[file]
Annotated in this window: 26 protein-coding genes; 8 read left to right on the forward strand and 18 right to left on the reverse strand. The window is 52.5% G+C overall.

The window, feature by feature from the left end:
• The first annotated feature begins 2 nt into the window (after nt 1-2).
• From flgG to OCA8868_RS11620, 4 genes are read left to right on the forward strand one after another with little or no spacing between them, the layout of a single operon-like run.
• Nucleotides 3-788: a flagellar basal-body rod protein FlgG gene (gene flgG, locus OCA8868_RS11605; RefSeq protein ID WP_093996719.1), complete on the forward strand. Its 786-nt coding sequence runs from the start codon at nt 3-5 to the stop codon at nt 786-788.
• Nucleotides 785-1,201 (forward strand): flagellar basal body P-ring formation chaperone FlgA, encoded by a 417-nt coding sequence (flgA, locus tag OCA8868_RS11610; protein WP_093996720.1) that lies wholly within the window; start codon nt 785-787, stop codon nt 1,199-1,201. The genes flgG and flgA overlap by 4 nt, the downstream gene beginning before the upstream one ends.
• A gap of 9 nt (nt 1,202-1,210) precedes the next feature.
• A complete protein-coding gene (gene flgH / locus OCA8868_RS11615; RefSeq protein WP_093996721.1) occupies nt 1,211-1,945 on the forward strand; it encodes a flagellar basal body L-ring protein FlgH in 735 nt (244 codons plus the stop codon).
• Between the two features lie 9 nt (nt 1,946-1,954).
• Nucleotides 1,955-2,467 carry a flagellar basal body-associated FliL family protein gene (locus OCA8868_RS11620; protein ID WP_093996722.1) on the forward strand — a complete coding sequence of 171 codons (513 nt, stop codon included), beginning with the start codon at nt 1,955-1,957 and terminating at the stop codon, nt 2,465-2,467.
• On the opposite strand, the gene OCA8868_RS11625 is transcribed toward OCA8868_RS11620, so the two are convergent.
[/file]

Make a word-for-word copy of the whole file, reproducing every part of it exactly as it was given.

Annotated in this window: 26 protein-coding genes; 8 read left to right on the forward strand and 18 right to left on the reverse strand. The window is 52.5% G+C overall.

The window, feature by feature from the left end:
• The first annotated feature begins 2 nt into the window (after nt 1-2).
• From flgG to OCA8868_RS11620, 4 genes are read left to right on the forward strand one after another with little or no spacing between them, the layout of a single operon-like run.
• Nucleotides 3-788: a flagellar basal-body rod protein FlgG gene (gene flgG, locus OCA8868_RS11605; RefSeq protein ID WP_093996719.1), complete on the forward strand. Its 786-nt coding sequence runs from the start codon at nt 3-5 to the stop codon at nt 786-788.
• Nucleotides 785-1,201 (forward strand): flagellar basal body P-ring formation chaperone FlgA, encoded by a 417-nt coding sequence (flgA, locus tag OCA8868_RS11610; protein WP_093996720.1) that lies wholly within the window; start codon nt 785-787, stop codon nt 1,199-1,201. The genes flgG and flgA overlap by 4 nt, the downstream gene beginning before the upstream one ends.
• A gap of 9 nt (nt 1,202-1,210) precedes the next feature.
• A complete protein-coding gene (gene flgH / locus OCA8868_RS11615; RefSeq protein WP_093996721.1) occupies nt 1,211-1,945 on the forward strand; it encodes a flagellar basal body L-ring protein FlgH in 735 nt (244 codons plus the stop codon).
• Between the two features lie 9 nt (nt 1,946-1,954).
• Nucleotides 1,955-2,467 carry a flagellar basal body-associated FliL family protein gene (locus OCA8868_RS11620; protein ID WP_093996722.1) on the forward strand — a complete coding sequence of 171 codons (513 nt, stop codon included), beginning with the start codon at nt 1,955-1,957 and terminating at the stop codon, nt 2,465-2,467.
• On the opposite strand, the gene OCA8868_RS11625 is transcribed toward OCA8868_RS11620, so the two are convergent.